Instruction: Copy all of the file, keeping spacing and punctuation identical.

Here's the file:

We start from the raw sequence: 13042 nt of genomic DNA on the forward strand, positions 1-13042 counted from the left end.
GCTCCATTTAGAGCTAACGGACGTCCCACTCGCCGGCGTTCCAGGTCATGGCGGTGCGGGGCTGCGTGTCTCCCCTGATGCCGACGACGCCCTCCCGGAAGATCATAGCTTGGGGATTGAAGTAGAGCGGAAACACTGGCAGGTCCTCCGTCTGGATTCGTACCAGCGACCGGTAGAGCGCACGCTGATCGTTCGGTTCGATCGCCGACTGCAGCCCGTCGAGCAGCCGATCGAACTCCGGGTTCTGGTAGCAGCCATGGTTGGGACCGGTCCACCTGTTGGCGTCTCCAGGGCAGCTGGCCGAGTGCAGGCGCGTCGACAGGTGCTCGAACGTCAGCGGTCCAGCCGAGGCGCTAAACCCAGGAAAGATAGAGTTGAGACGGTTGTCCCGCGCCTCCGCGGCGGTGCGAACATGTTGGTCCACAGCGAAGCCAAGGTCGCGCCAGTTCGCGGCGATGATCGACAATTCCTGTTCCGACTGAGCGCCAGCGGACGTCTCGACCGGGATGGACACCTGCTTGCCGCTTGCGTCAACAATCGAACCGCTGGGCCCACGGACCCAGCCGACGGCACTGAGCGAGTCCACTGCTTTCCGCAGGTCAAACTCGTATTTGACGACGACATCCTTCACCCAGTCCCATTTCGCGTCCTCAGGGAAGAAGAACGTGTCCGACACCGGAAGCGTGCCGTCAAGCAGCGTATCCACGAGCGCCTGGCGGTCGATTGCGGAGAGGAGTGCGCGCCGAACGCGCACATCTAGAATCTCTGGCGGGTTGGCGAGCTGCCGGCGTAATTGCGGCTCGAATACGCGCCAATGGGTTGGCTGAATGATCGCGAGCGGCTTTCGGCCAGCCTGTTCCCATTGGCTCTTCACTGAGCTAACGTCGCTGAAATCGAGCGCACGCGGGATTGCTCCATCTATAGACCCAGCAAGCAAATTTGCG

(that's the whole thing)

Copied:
We start from the raw sequence: 13042 nt of genomic DNA on the forward strand, positions 1-13042 counted from the left end.
GCTCCATTTAGAGCTAACGGACGTCCCACTCGCCGGCGTTCCAGGTCATGGCGGTGCGGGGCTGCGTGTCTCCCCTGATGCCGACGACGCCCTCCCGGAAGATCATAGCTTGGGGATTGAAGTAGAGCGGAAACACTGGCAGGTCCTCCGTCTGGATTCGTACCAGCGACCGGTAGAGCGCACGCTGATCGTTCGGTTCGATCGCCGACTGCAGCCCGTCGAGCAGCCGATCGAACTCCGGGTTCTGGTAGCAGCCATGGTTGGGACCGGTCCACCTGTTGGCGTCTCCAGGGCAGCTGGCCGAGTGCAGGCGCGTCGACAGGTGCTCGAACGTCAGCGGTCCAGCCGAGGCGCTAAACCCAGGAAAGATAGAGTTGAGACGGTTGTCCCGCGCCTCCGCGGCGGTGCGAACATGTTGGTCCACAGCGAAGCCAAGGTCGCGCCAGTTCGCGGCGATGATCGACAATTCCTGTTCCGACTGAGCGCCAGCGGACGTCTCGACCGGGATGGACACCTGCTTGCCGCTTGCGTCAACAATCGAACCGCTGGGCCCACGGACCCAGCCGACGGCACTGAGCGAGTCCACTGCTTTCCGCAGGTCAAACTCGTATTTGACGACGACATCCTTCACCCAGTCCCATTTCGCGTCCTCAGGGAAGAAGAACGTGTCCGACACCGGAAGCGTGCCGTCAAGCAGCGTATCCACGAGCGCCTGGCGGTCGATTGCGGAGAGGAGTGCGCGCCGAACGCGCACATCTAGAATCTCTGGCGGGTTGGCGAGCTGCCGGCGTAATTGCGGCTCGAATACGCGCCAATGGGTTGGCTGAATGATCGCGAGCGGCTTTCGGCCAGCCTGTTCCCATTGGCTCTTCACTGAGCTAACGTCGCTGAAATCGAGCGCACGCGGGATTGCTCCATCTATAGACCCAGCAAGCAAATTTGCG